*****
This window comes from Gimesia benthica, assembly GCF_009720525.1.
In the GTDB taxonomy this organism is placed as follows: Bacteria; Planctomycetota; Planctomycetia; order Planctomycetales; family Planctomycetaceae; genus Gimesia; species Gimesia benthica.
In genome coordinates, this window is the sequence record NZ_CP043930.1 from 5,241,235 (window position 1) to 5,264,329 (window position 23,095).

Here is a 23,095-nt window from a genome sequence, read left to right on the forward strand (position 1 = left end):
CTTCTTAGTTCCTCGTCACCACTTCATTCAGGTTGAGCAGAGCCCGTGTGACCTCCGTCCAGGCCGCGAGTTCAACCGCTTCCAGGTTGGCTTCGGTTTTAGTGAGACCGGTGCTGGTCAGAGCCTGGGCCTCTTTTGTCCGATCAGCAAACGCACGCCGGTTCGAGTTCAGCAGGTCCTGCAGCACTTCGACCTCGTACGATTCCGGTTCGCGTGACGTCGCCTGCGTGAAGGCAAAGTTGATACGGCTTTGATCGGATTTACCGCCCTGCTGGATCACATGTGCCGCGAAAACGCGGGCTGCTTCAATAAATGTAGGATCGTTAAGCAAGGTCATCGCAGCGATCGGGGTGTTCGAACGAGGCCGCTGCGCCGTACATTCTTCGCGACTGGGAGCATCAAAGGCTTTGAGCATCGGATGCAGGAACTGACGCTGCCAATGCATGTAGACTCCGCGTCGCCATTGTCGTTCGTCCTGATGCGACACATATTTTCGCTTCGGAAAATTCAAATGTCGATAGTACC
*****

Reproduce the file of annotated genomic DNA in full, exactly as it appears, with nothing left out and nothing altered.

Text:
This window comes from Gimesia benthica, assembly GCF_009720525.1.
In the GTDB taxonomy this organism is placed as follows: Bacteria; Planctomycetota; Planctomycetia; order Planctomycetales; family Planctomycetaceae; genus Gimesia; species Gimesia benthica.
In genome coordinates, this window is the sequence record NZ_CP043930.1 from 5,241,235 (window position 1) to 5,264,329 (window position 23,095).

Here is a 23,095-nt window from a genome sequence, read left to right on the forward strand (position 1 = left end):
CTTCTTAGTTCCTCGTCACCACTTCATTCAGGTTGAGCAGAGCCCGTGTGACCTCCGTCCAGGCCGCGAGTTCAACCGCTTCCAGGTTGGCTTCGGTTTTAGTGAGACCGGTGCTGGTCAGAGCCTGGGCCTCTTTTGTCCGATCAGCAAACGCACGCCGGTTCGAGTTCAGCAGGTCCTGCAGCACTTCGACCTCGTACGATTCCGGTTCGCGTGACGTCGCCTGCGTGAAGGCAAAGTTGATACGGCTTTGATCGGATTTACCGCCCTGCTGGATCACATGTGCCGCGAAAACGCGGGCTGCTTCAATAAATGTAGGATCGTTAAGCAAGGTCATCGCAGCGATCGGGGTGTTCGAACGAGGCCGCTGCGCCGTACATTCTTCGCGACTGGGAGCATCAAAGGCTTTGAGCATCGGATGCAGGAACTGACGCTGCCAATGCATGTAGACTCCGCGTCGCCATTGTCGTTCGTCCTGATGCGACACATATTTTCGCTTCGGAAAATTCAAATGTCGATAGTACC